Jodie Williams was just three weeks into her apprenticeship at Warrington Housing Association when coronavirus hit.
Her brand new hard hat, rigger boots and hi-vis jacket for site visits sit unused as lockdown put normal working life on hold indefinitely.
Jodie, 23, said: “I was still grasping what the role of assets and compliance apprentice involved when WHA began phasing in working from home as a response to the Covid threat.”
The WHA office was closed to the public, site visits cancelled and non-essential meetings discouraged.
Jodie said: “Fortunately the office was already well set up for agile working and prior to the lockdown, office attendance had already begun to be limited.”
By March 24, she was working from home full-time with a laptop that had been delivered from the office to avoid contamination. WHA also fixed her poor internet connection to make work-from-home work for her.
The new apprentice has no real concept of what her role would have been like under ordinary circumstances. She said: “At first I was scared of being at home, away from my team. I had chosen an apprenticeship because I wanted a mentor and to learning from people’s passions rather than textbooks.”
Technology and daily updates with her mentor Sandra Corbett, WHA’s property services coordinating officer, meant she has felt part of the team every step of the way.
Like many organisations, WHA has quickly adapted WhatsApp groups and Zoom as main forms of communication. All-Colleague meetings – themed occasionally, of course; weekly question time with member of the senior management team; team meetings and cross departmental catch-ups as well as lunch and learn events have all become virtual.
And they are not just used for productivity. Staff are participating in activities hosted by WHA’s over-50s centre LifeTime and enjoying morale-boosting ‘One WHA’ evening parties, scavenger hunts and team challenges.
Training for WHA’s new software system and meetings with screen sharing has moved seamlessly onto Microsoft Teams. SurveyMonkey has been employed for “getting to know you” surveys and multiple choice quizzes. Standard email and phone interactions are being encouraged to be seen as way to check in with colleagues that people don’t normally work with and to send on-line personal thank you notes.
Jodie said: “Covid has made us all feel a little thrown in at the deep end but as well as supporting us work-wise, the organisation is going out of its way to promote employee well-being with virtual coffee mornings and online resilience training, buddy systems to share tips, and a book club.”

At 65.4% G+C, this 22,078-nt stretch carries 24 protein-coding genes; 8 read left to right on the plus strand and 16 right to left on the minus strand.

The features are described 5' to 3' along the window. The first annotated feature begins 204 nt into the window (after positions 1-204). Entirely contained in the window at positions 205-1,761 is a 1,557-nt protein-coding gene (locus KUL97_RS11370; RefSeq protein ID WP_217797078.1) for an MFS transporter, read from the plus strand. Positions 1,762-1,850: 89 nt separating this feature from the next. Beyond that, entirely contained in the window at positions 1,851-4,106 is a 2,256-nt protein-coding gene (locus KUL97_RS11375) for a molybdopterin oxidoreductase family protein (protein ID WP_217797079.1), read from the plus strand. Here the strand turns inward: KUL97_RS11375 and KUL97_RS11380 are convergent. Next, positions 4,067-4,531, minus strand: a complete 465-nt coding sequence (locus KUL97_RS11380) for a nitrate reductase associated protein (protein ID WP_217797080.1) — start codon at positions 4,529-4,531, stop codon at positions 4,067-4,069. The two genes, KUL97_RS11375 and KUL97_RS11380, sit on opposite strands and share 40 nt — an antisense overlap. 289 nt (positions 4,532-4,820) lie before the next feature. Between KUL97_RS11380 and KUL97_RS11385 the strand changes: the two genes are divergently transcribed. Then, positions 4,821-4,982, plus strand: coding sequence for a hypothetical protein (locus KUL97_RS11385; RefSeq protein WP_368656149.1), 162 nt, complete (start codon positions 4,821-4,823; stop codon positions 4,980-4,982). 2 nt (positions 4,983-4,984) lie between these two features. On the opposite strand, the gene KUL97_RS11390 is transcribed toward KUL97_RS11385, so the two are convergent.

The organisation’s intranet Whoogle has as played a huge part in strengthening WHA’s team spirit during the lockdown.
It is being used as a two-way communication conduit between management and staff. Positive messages from the senior management to help colleagues visualise the new future and offering the latest guidance appear alongside staff ideas on how to simplify work processes and their likes and dislikes about agile working.
Extra-curricular activities have kept the mood upbeat on Whoogle when the outside world has at time seemed very grim. Weekly jokes, funny gifs and photo caption competitions, sharing gardening and cooking tips with photos, top tv and podcast recommendations, exercising and relaxation at home links have all fostered a community spirit which has supported the staff while they have carried on carrying out the vital role of housing people safely during the pandemic.
WHA and Jodie are already preparing for when work gets back to normal – or the new normal. She is busy ensuring there will be a smooth transition when all the non-essential services come back online.
“I have enjoyed working from home more than I thought – it feels like it has strengthened colleague relationships – but I am excited for a time when we can work organically face-to-face in our lovely office and I can go on my first site. ‘Real’ life seems years ago!”